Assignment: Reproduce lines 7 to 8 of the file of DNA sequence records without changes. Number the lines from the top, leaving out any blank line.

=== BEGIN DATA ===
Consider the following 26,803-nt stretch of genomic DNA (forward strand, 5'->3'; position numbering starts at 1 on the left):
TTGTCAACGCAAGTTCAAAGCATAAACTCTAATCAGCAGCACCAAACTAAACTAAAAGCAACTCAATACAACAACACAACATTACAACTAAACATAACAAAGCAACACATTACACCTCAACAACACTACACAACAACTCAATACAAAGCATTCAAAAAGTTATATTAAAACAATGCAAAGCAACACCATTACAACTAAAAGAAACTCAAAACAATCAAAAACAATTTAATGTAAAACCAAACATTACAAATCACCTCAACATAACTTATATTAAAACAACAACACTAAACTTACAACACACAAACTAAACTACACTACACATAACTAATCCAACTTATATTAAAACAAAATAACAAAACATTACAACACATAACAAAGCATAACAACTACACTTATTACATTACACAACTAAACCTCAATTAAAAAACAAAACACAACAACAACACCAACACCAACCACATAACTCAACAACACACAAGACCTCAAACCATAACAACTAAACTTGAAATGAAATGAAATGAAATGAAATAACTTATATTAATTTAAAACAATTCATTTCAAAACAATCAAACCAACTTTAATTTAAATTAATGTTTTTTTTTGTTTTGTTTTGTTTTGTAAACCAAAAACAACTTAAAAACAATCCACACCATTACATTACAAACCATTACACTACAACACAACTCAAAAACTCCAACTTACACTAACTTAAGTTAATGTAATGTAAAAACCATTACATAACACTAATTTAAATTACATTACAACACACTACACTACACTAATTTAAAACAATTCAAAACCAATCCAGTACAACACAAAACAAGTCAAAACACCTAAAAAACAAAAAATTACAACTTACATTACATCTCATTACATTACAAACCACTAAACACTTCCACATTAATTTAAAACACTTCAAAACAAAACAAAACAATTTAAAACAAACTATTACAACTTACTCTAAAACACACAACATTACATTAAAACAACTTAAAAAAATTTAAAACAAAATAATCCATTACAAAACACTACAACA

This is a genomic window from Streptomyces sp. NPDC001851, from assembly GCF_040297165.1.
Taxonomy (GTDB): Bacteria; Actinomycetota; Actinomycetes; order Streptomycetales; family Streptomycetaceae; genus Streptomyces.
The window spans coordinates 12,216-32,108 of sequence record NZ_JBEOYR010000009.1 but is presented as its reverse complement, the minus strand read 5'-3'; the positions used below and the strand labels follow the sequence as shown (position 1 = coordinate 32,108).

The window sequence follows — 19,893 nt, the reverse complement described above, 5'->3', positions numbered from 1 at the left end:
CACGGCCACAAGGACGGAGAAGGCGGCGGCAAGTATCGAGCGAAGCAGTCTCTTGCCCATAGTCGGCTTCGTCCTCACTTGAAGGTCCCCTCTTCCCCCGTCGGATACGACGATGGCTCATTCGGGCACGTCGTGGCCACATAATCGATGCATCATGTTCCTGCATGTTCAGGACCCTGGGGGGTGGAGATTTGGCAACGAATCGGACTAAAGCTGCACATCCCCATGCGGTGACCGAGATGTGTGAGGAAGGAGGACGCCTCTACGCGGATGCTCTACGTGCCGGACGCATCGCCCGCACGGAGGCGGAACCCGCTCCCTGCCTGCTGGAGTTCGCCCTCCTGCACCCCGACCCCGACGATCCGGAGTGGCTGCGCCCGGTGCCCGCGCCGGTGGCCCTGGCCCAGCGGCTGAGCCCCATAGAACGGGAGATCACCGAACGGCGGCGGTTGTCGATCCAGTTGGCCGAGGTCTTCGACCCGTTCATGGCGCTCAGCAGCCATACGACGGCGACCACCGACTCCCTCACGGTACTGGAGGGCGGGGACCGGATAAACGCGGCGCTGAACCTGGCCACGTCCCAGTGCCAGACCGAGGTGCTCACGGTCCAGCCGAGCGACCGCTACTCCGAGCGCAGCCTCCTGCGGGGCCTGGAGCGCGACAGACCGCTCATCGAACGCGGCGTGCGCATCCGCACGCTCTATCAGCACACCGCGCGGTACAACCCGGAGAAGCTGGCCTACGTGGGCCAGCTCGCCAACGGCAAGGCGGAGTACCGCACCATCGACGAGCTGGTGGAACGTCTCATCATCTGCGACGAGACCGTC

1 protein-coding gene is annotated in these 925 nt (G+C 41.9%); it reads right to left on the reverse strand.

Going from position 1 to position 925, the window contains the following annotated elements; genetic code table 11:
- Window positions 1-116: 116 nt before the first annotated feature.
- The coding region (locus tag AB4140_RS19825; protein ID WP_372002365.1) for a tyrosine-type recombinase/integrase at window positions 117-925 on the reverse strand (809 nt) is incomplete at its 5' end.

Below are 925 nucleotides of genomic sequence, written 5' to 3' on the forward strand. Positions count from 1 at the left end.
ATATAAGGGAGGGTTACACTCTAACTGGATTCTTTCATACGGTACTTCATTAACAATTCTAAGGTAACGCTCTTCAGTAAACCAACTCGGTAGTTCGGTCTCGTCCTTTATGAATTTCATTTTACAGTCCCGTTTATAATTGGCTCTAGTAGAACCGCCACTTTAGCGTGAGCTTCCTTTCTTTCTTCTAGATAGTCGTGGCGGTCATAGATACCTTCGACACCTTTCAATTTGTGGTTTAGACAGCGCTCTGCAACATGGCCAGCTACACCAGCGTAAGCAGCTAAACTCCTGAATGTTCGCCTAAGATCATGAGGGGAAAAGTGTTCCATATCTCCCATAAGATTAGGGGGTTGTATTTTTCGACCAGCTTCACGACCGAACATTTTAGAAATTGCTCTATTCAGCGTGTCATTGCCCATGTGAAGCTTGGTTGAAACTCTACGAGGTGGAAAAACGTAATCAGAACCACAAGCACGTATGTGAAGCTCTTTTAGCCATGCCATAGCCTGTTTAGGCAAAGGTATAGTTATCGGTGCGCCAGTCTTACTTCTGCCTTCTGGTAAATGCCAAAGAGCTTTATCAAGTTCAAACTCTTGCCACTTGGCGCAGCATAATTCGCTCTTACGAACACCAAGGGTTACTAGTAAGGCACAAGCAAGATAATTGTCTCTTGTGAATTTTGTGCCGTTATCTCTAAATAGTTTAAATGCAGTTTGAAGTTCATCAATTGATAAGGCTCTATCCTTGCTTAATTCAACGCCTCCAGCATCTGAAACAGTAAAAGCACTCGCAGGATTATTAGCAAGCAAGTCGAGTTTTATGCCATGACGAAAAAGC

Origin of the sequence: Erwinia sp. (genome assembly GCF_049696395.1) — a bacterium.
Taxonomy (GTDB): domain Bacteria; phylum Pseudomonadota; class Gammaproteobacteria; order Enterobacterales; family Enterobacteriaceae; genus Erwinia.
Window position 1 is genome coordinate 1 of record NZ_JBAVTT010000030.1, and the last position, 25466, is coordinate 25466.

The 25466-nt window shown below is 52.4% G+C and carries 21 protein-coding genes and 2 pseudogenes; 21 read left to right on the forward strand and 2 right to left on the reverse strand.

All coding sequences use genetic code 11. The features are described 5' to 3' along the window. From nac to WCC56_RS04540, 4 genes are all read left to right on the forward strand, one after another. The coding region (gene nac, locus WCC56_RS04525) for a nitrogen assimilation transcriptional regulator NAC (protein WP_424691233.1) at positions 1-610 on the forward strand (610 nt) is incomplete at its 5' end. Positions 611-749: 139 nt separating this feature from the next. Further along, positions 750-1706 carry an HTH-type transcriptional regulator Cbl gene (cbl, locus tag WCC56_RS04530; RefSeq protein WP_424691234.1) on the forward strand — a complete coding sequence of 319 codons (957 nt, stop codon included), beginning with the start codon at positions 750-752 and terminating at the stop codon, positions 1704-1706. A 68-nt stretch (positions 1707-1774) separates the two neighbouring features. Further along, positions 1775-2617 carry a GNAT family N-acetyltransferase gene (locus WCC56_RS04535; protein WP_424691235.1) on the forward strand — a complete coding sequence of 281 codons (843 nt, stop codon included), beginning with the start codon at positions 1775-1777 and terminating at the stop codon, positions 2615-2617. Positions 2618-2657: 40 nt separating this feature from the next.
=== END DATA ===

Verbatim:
CACGGCCACAAGGACGGAGAAGGCGGCGGCAAGTATCGAGCGAAGCAGTCTCTTGCCCATAGTCGGCTTCGTCCTCACTTGAAGGTCCCCTCTTCCCCCGTCGGATACGACGATGGCTCATTCGGGCACGTCGTGGCCACATAATCGATGCATCATGTTCCTGCATGTTCAGGACCCTGGGGGGTGGAGATTTGGCAACGAATCGGACTAAAGCTGCACATCCCCATGCGGTGACCGAGATGTGTGAGGAAGGAGGACGCCTCTACGCGGATGCTCTACGTGCCGGACGCATCGCCCGCACGGAGGCGGAACCCGCTCCCTGCCTGCTGGAGTTCGCCCTCCTGCACCCCGACCCCGACGATCCGGAGTGGCTGCGCCCGGTGCCCGCGCCGGTGGCCCTGGCCCAGCGGCTGAGCCCCATAGAACGGGAGATCACCGAACGGCGGCGGTTGTCGATCCAGTTGGCCGAGGTCTTCGACCCGTTCATGGCGCTCAGCAGCCATACGACGGCGACCACCGACTCCCTCACGGTACTGGAGGGCGGGGACCGGATAAACGCGGCGCTGAACCTGGCCACGTCCCAGTGCCAGACCGAGGTGCTCACGGTCCAGCCGAGCGACCGCTACTCCGAGCGCAGCCTCCTGCGGGGCCTGGAGCGCGACAGACCGCTCATCGAACGCGGCGTGCGCATCCGCACGCTCTATCAGCACACCGCGCGGTACAACCCGGAGAAGCTGGCCTACGTGGGCCAGCTCGCCAACGGCAAGGCGGAGTACCGCACCATCGACGAGCTGGTGGAACGTCTCATCATCTGCGACGAGACCGTC

1 protein-coding gene is annotated in these 925 nt (G+C 41.9%); it reads right to left on the reverse strand.